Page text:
Part 2: Where is the ideal listener?
I have a client who tells me she that when she’s giving a presentation she likes to take “the pulse” of the audience every few minutes. She stays in touch with her audience by reading their cues. She looks first for the friendly faces and then she looks for other behavioral signals. When she can see, hear and feel the energy of an engaged, enthusiastic group then she knows she is connecting with them.
Here are some of the positive behaviors to look for when you’re reading your audience:
· Nodding and smiling
· Leaning forward
· Taking notes
· Making eye contact with you
· Looking serious, intent and interested
· Asking relevant questions
· Laughing at your stories or jokes
When you see and hear these kinds of cues, you know that your connection with your audience is secure. These signals give you abundant feedback that you are doing and saying exactly what you need to do to keep your listeners involved.
But what happens when the cues change, when you begin to see different signals? What if your audience stops responding altogether and you begin to lose them completely?
If the energy drops and the audience becomes quiet and stops responding, it usually means they want you to do something. It is their way of telling you to turn up the heat—and quickly! Through their behavior they are asking you to take control and to take action. They want you to do more to reach out to them, to be more compelling, and to help them stay involved. When you face a cold crowd, your job is to warm them up. And to do this you must work harder to earn their participation. If you fail to read their cues you could move further and further away from your connection with them. So learn to read the following negative signals that will tell you when your connection to your audience is in jeopardy.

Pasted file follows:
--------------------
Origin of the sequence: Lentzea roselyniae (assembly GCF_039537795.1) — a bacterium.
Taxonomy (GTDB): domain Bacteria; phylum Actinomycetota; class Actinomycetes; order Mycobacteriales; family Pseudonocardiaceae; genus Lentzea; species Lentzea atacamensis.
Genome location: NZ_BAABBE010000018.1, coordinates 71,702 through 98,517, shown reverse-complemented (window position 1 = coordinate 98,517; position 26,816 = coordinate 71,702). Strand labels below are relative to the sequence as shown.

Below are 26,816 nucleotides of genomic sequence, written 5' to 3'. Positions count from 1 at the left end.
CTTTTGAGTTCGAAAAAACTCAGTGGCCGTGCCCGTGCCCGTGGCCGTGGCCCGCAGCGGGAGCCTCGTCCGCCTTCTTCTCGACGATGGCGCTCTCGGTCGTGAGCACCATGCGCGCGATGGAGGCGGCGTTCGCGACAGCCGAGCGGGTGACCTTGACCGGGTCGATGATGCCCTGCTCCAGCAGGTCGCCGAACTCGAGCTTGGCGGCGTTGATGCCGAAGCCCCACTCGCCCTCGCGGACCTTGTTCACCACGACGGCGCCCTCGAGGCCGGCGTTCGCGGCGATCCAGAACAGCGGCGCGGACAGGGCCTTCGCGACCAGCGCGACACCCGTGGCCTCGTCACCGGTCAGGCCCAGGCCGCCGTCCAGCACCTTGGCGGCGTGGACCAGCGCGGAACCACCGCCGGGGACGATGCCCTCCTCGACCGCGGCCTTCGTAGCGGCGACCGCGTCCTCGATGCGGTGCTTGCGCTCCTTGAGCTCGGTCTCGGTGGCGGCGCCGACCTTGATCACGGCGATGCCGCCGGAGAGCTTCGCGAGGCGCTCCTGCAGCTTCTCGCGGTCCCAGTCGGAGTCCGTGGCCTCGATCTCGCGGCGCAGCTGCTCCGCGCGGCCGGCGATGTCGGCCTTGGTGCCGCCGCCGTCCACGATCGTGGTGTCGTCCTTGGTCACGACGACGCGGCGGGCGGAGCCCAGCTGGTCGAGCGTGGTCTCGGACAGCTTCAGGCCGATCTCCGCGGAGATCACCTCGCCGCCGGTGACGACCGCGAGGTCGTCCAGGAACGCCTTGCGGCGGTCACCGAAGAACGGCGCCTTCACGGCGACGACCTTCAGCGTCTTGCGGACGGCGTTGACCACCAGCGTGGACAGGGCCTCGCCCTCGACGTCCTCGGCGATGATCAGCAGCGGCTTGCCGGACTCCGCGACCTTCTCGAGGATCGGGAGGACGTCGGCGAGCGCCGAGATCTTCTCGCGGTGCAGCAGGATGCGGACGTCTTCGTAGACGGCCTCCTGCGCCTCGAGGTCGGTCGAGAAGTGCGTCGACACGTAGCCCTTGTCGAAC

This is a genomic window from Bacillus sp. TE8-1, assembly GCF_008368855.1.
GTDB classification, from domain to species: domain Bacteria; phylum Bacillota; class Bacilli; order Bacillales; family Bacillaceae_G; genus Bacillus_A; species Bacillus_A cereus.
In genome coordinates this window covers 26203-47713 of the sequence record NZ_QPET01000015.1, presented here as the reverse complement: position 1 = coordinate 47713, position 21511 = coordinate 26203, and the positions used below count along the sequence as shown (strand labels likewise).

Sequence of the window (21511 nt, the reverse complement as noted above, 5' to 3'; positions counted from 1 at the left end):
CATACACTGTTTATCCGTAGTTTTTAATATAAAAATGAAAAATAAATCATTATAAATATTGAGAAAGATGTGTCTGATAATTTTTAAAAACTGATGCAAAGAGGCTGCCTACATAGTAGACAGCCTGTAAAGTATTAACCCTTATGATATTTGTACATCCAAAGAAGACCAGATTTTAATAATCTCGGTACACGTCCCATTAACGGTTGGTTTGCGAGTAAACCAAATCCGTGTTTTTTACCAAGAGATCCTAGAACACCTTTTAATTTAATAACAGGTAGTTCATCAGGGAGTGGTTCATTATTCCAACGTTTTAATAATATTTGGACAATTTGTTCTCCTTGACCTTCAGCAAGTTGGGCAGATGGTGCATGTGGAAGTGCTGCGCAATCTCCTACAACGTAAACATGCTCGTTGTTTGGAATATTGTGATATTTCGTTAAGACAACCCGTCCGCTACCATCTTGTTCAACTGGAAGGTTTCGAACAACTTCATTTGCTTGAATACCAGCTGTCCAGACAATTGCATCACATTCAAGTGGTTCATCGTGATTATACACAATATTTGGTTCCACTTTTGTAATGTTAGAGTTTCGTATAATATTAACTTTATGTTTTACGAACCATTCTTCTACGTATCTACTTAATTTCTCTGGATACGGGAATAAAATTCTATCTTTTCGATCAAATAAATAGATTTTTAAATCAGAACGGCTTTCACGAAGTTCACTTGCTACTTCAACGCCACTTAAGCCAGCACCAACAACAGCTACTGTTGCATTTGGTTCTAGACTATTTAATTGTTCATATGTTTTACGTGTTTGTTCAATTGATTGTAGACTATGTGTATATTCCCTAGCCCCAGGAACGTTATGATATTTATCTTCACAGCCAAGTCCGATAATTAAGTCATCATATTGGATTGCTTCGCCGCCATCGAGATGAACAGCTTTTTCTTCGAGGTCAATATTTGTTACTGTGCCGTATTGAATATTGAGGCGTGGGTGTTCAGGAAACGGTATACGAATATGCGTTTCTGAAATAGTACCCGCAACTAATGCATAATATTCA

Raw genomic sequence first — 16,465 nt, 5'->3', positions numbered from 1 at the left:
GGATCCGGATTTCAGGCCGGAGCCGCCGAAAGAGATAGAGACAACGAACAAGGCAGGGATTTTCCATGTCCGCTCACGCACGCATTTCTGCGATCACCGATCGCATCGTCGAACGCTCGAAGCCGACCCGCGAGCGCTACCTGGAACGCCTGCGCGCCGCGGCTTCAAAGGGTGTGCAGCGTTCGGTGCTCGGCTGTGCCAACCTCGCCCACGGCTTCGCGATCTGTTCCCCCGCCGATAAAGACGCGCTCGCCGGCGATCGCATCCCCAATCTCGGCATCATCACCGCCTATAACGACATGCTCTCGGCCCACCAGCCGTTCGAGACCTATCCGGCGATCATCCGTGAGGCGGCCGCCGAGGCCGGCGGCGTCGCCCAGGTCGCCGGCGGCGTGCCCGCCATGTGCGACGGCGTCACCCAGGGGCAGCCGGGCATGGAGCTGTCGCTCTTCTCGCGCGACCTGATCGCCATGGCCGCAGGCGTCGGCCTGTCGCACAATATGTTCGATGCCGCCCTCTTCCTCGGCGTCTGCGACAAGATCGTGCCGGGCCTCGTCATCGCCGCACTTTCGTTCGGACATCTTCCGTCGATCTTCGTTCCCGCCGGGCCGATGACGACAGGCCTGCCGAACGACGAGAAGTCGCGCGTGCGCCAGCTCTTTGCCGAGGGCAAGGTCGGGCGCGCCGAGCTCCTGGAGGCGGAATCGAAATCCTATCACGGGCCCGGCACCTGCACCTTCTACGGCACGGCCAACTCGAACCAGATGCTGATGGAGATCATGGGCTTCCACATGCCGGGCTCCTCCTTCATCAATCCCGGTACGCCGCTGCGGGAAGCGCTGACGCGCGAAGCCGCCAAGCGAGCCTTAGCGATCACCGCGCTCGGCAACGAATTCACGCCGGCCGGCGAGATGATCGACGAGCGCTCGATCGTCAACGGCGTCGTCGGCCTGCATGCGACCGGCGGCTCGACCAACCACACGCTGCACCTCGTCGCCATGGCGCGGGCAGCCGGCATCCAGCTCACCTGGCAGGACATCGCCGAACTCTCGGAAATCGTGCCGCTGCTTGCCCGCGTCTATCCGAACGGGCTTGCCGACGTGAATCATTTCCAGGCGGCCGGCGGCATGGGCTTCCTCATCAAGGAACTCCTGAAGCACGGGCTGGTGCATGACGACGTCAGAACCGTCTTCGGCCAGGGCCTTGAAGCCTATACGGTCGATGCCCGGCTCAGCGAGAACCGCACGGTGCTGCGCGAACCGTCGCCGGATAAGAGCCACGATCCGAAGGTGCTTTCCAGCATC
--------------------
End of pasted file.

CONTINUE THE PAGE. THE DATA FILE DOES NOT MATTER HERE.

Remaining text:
· Glazed eyes, eyes closing, nodding off
· Yawning, silence
· Avoiding eye contact with you
· Leaning away, frequent body shifting
· Checking blackberry or cell phone
· Frequent side conversations
· Asking hostile questions, interrupting
· Walking out of the room
These positive and negative signals are just the tip of the iceberg. There are literally hundreds of small cues the audience sends you every minute. Reading these cues will empower you to take charge and actively invite audience involvement. But the tricky part is this: As the speaker, you must be thoroughly prepared and well rehearsed so that you can multi-task when you’re in front of a group. If you know your material and have practiced your delivery you will be able to modify your message and behavior on the spot based on the reaction you’re receiving from your audience. That’s when you become capable of commanding attention and keeping your audience right where you want them to be.
So, the next time you give a presentation take “the pulse” of your audience and pay attention to the cues. When you do you will find all the information you need to make a meaningful connection right before your very eyes.